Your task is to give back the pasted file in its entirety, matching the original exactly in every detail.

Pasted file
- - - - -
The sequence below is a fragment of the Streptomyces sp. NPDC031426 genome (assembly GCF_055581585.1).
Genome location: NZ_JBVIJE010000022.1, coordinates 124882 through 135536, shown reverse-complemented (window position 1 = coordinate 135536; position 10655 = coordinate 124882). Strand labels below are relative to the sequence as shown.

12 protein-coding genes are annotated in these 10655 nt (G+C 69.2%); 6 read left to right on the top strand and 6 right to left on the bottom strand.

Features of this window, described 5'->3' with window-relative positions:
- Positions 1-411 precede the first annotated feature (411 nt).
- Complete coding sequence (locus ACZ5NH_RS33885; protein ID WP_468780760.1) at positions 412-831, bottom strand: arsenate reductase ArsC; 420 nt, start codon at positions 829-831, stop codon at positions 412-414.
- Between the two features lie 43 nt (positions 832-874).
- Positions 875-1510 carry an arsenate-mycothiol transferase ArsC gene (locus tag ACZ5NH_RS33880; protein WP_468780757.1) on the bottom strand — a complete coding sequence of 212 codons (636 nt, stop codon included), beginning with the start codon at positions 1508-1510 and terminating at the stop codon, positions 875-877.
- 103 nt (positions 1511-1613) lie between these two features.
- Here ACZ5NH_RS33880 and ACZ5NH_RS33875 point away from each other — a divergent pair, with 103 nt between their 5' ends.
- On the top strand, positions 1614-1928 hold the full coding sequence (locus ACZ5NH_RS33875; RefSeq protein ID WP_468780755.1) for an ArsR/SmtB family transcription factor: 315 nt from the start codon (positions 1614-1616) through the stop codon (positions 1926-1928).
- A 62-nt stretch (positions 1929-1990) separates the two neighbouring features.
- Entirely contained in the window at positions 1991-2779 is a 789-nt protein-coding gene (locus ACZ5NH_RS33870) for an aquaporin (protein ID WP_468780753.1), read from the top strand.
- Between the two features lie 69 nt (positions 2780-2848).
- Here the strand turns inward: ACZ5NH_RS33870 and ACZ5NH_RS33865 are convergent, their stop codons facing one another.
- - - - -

The sequence below is a fragment of the Streptomyces sp. NPDC031426 genome (assembly GCF_055581585.1).
Genome location: NZ_JBVIJE010000022.1, coordinates 124882 through 135536, shown reverse-complemented (window position 1 = coordinate 135536; position 10655 = coordinate 124882). Strand labels below are relative to the sequence as shown.

12 protein-coding genes are annotated in these 10655 nt (G+C 69.2%); 6 read left to right on the top strand and 6 right to left on the bottom strand.

Features of this window, described 5'->3' with window-relative positions:
- Positions 1-411 precede the first annotated feature (411 nt).
- Complete coding sequence (locus ACZ5NH_RS33885; protein ID WP_468780760.1) at positions 412-831, bottom strand: arsenate reductase ArsC; 420 nt, start codon at positions 829-831, stop codon at positions 412-414.
- Between the two features lie 43 nt (positions 832-874).
- Positions 875-1510 carry an arsenate-mycothiol transferase ArsC gene (locus tag ACZ5NH_RS33880; protein WP_468780757.1) on the bottom strand — a complete coding sequence of 212 codons (636 nt, stop codon included), beginning with the start codon at positions 1508-1510 and terminating at the stop codon, positions 875-877.
- 103 nt (positions 1511-1613) lie between these two features.
- Here ACZ5NH_RS33880 and ACZ5NH_RS33875 point away from each other — a divergent pair, with 103 nt between their 5' ends.
- On the top strand, positions 1614-1928 hold the full coding sequence (locus ACZ5NH_RS33875; RefSeq protein ID WP_468780755.1) for an ArsR/SmtB family transcription factor: 315 nt from the start codon (positions 1614-1616) through the stop codon (positions 1926-1928).
- A 62-nt stretch (positions 1929-1990) separates the two neighbouring features.
- Entirely contained in the window at positions 1991-2779 is a 789-nt protein-coding gene (locus ACZ5NH_RS33870) for an aquaporin (protein ID WP_468780753.1), read from the top strand.
- Between the two features lie 69 nt (positions 2780-2848).
- Here the strand turns inward: ACZ5NH_RS33870 and ACZ5NH_RS33865 are convergent, their stop codons facing one another.